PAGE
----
Transcribed from A Standard History of Kansas and Kansans, written and compiled by William E. Connelley, Chicago : Lewis, 1918. 5 v. (lvi, 2731 p., [228] leaves of plates) : ill., maps (some fold.), ports. ; 27 cm.

1918 KANSAS AND KANSANS Chapter 59 Part 1




Gov. Edmund N. Morrill


[Copy by Willard of Portrait in Library of Kansas State Historical Society]

Edmund N. Morrill, thirteenth Governor of Kansas, was born at Westbrook, Cumberland County, Maine, February 12, 1834. He came of a prominent New England family. He was educated in the common schools, and at Westbrook Academy, and also learned the tanning trade in his father's shop. After a couple of business ventures he came to Kansas, at the age of twenty-three, and settled in Brown County. In company with a partner he erected a saw mill, which was burned shortly afterward. It required much time and labor for Morrill to pay off the debt occasioned by this misfortune.

Morrill was a member of the first Free-State Legislature, in 1857. In 1858 he was elected a member of the Legislature under the Lecompton Constitution, but the Constitution failed of adoption. At the beginning of the Civil War Morrill enlisted as a private in Company C, Seventh Kansas Cavalry. He was promoted to the rank of Captain, and, later, to Commissary of Subsistence. He was in charge of the Government stores at Forts Henry and Donelson. In 1865 he was honorably discharged. He returned to Brown County and was elected Clerk of the District Court in 1866. In 1867 he was elected County Clerk and in 1868 was again elected clerk of the District Court. In 1869 and in 1871 he was elected County Clerk. In 1872 he was elected State Senator and he was re-elected in 1876.

He was elected Congressman-at-large in 1882 by a large majority. In 1884, 1886, and 1888, he was elected to Congress from his home district. He was ever a friend of the old soldier, and was active in securing pensions for them. Mr. Morrill declined a re-election to Congress in 1890, and retired to private life.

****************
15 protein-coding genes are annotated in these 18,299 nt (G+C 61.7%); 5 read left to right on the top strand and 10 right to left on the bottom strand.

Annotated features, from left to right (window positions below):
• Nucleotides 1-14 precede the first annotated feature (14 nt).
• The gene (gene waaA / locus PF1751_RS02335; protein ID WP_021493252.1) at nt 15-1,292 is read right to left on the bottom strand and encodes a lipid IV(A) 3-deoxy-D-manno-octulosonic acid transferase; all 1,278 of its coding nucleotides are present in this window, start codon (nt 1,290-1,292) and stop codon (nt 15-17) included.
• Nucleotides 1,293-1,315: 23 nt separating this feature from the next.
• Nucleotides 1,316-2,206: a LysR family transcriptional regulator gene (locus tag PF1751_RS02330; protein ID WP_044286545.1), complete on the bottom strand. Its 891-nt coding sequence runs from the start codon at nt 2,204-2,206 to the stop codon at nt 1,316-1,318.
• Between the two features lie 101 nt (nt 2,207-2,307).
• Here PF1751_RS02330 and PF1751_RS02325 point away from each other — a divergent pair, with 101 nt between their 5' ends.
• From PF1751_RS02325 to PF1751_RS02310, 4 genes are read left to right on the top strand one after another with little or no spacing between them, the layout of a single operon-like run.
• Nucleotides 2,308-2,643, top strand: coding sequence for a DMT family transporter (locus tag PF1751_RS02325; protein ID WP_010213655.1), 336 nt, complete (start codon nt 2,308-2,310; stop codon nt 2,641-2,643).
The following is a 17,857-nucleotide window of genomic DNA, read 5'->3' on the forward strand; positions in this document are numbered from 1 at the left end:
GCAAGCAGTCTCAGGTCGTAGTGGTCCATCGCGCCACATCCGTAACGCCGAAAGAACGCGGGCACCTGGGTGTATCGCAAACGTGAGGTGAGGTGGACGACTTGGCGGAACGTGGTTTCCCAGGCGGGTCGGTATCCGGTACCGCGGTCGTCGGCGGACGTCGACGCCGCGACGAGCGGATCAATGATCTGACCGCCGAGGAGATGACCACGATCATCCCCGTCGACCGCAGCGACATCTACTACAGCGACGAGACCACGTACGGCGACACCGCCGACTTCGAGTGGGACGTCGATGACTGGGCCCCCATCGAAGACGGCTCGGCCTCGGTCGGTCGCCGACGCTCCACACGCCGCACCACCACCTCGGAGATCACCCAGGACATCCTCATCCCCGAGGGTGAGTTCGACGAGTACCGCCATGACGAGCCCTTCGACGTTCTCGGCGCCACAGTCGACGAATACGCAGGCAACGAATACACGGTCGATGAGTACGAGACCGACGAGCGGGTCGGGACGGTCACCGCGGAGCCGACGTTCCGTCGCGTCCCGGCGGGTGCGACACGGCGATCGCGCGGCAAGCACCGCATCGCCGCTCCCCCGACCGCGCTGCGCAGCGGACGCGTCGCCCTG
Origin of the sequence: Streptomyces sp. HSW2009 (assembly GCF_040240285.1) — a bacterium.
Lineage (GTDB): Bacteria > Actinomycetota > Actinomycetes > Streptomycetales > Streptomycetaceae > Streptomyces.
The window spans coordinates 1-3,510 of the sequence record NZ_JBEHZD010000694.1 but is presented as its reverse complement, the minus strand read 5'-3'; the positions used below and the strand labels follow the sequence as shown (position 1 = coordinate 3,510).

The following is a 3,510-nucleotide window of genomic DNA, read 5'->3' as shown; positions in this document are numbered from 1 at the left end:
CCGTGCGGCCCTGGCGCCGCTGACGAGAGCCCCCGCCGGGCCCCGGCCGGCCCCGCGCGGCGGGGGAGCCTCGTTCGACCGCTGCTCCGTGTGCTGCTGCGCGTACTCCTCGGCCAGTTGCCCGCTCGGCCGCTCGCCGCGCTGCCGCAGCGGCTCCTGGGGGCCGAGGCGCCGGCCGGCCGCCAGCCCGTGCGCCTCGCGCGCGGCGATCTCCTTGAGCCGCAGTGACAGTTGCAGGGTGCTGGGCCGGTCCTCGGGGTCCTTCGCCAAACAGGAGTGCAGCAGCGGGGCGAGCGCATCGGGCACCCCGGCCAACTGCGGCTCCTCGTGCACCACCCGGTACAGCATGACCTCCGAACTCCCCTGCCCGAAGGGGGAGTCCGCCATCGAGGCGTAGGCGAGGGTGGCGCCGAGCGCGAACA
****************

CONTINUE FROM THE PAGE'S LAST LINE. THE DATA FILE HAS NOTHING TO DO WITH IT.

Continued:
He was twice married, his first wife dying childless. The second one bore him two daughters and a son.

In 1894 he was elected Governor of Kansas by the Republican party. An Appellate Court was established by the Legislature. This was demanded by the immense amount of business before the Supreme Court.

Governor Morrill favored a Constitutional Convention. Among other things to be remedied he called attention to the fact that the legislative sessions were too limited in time, that there should be a constitutional prohibition of trusts and combinations for the purpose of raising prices, and that there should be a change in the apportionment laws, so that representation should be more equal.

An act was passed during Morrill's administration appropriating $30,000 for irrigation experiments, and a Board of Irrigation was appointed. This has resulted in much good for Kansas.

A law was also passed providing a fine and imprisonment for giving or taking a bribe.

But the Legislature of 1896 did not enact any important laws, nor was its session marked by the stormy vicissitudes of the body immediately previous.

Kansas prospered steadily. Her gas resources proved to be far beyond all expectation, and manufactories, and smelters grew up in the gas fields.

In 1896 Governor Morrill was unanimously renominated for Governor. But this year, being the famous "Free Silver" year, when politics were confused and upset, he was defeated.

He then retired to private life, resuming his banking and real estate business at Hiawatha. Here he dwelt, until his death, which occurred in Santa Rosa Hospital, San Antonio, Texas, March 14, 1909.

Mr. Morrill accumulated a large fortune, mostly through land speculations. But his riches never caused him to oppress the poor, and it developed in the campaign of 1896 that he had never foreclosed a mortgage.

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A Standard History of Kansas and Kansans , written and compiled by William E. Connelley, transcribed by Carolyn Ward, 1998.